It has happened again. The trial court and the Court of Appeal in Los Angeles have upheld a $5.42 million jury verdict, where the business posted two security guards in its unisex bathroom area all night until very late, and as soon as they left their post, an employee raped the plaintiff. The bar-club tried to defend by claiming that it had no duty to protect the plaintiff against being raped by one of its employees, because it was not foreseeable that such a crime would occur unless it posted guards. The trial court and the Court of Appeal rejected this defense, because by posting two security guards there every night for most of each night, the bar-club admitted it knew it needed guards in the bathroom area.
The California Supreme Court has repeatedly refused to impose the burden on a property owner to employ security guards, because the cost of security guards exceeds the likelihood of guards successfully protecting a victim from harm. A guard in a fixed location doesn’t protect against crimes and injuries in other parts of the property. If the guard roams, a person planning a crime can watch to see the pattern and timing of the guard’s rounds, and commit the crime during the time when the guard will be somewhere else. In a case involving gang activity, the court acknowledged that even an armed guard could be outnumbered and outgunned.
In this case, the bar-club confessed that it knew it needed guards in the bathroom area to prevent sexual and criminal activity, by posting two guards there every night for most of the night. The defendant was already employing 8-10 guards. The burden of keeping at least one of the two guards posted to the bathroom, at that location, was described by the Court of Appeal as “minimal.”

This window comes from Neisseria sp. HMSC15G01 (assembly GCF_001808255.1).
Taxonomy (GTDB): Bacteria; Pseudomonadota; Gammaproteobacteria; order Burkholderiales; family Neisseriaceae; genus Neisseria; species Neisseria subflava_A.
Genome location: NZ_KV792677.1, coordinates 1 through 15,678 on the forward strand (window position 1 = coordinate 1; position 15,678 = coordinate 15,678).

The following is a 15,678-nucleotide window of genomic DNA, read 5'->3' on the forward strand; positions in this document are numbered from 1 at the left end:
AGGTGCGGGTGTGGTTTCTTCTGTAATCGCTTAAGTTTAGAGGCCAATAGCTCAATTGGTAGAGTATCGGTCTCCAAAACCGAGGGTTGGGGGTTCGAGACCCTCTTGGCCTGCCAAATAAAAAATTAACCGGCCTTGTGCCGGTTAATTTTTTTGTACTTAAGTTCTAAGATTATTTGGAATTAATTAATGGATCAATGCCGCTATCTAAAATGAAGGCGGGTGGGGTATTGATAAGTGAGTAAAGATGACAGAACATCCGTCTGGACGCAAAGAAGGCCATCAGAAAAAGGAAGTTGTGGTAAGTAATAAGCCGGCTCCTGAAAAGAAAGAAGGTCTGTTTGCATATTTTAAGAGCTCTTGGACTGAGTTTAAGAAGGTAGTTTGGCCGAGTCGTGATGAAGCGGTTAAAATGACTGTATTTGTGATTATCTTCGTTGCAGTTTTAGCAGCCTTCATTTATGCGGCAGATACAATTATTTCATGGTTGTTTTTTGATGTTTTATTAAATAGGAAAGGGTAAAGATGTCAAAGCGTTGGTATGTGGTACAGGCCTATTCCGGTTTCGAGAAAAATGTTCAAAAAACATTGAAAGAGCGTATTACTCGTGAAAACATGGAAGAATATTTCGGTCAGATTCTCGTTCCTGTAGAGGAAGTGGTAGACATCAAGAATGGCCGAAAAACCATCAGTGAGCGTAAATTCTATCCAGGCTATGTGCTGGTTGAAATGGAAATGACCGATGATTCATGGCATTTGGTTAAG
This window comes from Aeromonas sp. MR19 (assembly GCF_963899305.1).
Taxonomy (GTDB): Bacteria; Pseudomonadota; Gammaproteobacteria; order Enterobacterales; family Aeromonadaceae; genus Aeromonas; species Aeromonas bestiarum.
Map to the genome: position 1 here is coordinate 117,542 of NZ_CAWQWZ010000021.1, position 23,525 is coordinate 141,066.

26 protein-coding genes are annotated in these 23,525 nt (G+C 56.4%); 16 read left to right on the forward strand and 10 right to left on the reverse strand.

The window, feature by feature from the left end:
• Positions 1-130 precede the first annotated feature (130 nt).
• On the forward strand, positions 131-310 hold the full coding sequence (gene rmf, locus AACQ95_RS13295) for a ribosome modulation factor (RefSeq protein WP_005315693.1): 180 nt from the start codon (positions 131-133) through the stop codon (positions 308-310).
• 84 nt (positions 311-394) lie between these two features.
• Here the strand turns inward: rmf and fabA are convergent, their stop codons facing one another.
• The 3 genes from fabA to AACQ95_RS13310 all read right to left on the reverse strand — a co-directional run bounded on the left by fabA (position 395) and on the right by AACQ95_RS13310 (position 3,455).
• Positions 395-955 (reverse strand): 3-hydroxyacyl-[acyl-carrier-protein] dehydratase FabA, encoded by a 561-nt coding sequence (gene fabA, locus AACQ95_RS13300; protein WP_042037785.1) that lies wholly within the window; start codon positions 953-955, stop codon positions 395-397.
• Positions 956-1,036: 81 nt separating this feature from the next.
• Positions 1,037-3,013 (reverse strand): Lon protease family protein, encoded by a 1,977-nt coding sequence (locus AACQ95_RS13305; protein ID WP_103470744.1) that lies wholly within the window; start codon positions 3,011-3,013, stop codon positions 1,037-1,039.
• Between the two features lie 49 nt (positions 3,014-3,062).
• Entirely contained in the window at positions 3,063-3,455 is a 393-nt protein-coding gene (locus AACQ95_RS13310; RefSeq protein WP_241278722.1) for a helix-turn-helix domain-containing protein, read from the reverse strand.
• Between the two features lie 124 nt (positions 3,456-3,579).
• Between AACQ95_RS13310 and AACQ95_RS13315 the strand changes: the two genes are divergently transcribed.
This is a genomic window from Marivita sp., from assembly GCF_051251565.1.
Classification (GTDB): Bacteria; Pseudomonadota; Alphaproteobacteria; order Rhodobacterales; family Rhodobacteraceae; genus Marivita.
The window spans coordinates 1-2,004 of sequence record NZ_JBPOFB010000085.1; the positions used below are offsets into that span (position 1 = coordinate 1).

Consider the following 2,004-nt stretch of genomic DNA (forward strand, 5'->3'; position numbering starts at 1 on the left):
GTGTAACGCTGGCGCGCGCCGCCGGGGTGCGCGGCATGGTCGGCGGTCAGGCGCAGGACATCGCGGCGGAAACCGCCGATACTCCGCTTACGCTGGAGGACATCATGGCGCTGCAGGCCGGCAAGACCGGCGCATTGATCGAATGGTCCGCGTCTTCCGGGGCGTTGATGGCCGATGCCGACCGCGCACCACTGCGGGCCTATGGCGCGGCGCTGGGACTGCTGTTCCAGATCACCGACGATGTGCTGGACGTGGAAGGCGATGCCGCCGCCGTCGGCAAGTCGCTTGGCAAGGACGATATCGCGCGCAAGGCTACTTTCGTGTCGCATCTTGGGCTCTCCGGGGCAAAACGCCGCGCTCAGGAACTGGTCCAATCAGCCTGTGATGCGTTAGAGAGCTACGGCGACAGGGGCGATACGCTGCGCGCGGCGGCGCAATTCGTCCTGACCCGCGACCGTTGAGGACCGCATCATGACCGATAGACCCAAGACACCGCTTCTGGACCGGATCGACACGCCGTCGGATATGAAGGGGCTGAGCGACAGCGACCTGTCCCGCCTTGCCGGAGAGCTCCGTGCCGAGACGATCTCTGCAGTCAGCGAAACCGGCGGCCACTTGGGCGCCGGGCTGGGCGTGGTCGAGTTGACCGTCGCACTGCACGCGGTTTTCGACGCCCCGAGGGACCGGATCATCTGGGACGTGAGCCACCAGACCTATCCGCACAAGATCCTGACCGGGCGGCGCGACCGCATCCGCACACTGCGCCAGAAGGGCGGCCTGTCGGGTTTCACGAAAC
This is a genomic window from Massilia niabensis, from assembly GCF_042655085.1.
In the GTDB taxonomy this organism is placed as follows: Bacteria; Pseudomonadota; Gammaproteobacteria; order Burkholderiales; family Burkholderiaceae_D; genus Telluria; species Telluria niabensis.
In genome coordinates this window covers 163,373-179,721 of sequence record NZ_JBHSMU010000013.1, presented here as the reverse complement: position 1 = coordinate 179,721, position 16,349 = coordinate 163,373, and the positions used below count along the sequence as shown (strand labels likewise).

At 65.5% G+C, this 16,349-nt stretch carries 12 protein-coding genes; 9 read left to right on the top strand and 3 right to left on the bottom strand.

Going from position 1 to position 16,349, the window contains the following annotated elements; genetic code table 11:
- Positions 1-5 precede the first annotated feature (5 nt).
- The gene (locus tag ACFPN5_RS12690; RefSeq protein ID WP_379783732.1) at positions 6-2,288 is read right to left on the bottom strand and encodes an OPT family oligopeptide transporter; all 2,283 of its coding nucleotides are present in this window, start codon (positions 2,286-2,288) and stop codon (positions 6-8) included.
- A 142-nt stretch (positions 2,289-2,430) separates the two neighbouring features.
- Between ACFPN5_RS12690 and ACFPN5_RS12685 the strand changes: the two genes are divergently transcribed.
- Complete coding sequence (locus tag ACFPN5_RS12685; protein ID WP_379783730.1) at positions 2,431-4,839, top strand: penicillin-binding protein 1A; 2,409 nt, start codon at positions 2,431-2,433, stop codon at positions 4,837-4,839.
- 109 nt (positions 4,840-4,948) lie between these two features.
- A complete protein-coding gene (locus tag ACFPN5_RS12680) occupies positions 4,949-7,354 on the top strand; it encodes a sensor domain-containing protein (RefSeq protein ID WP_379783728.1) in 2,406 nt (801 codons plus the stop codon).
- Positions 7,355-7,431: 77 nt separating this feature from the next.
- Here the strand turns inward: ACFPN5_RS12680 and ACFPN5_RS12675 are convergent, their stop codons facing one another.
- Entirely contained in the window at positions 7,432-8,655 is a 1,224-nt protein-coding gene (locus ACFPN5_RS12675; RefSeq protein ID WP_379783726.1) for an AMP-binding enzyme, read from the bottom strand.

When you implement some form of security to protect the safety of your patrons or employees, you are admitting that you have actual knowledge of some need for this level of security. Unless you can prove that the need for that level of security no longer exists, you have confessed that you have a duty to maintain that level of security. Of course, if this is being argued in a lawsuit about a criminal assault which has occurred, it will be hard to prove that the need for the discontinued security had ended.
If you are considering upgrading the security at your business, you may want to consult with a premises liability attorney to determine whether or not you actually have a duty to implement such precautions. Once adopted, you are probably stuck with it forever.
If you are considering removing any security system, definitely review that decision with an attorney familiar with these cases. You may already have confessed that there is a need for the previously adopted procedures.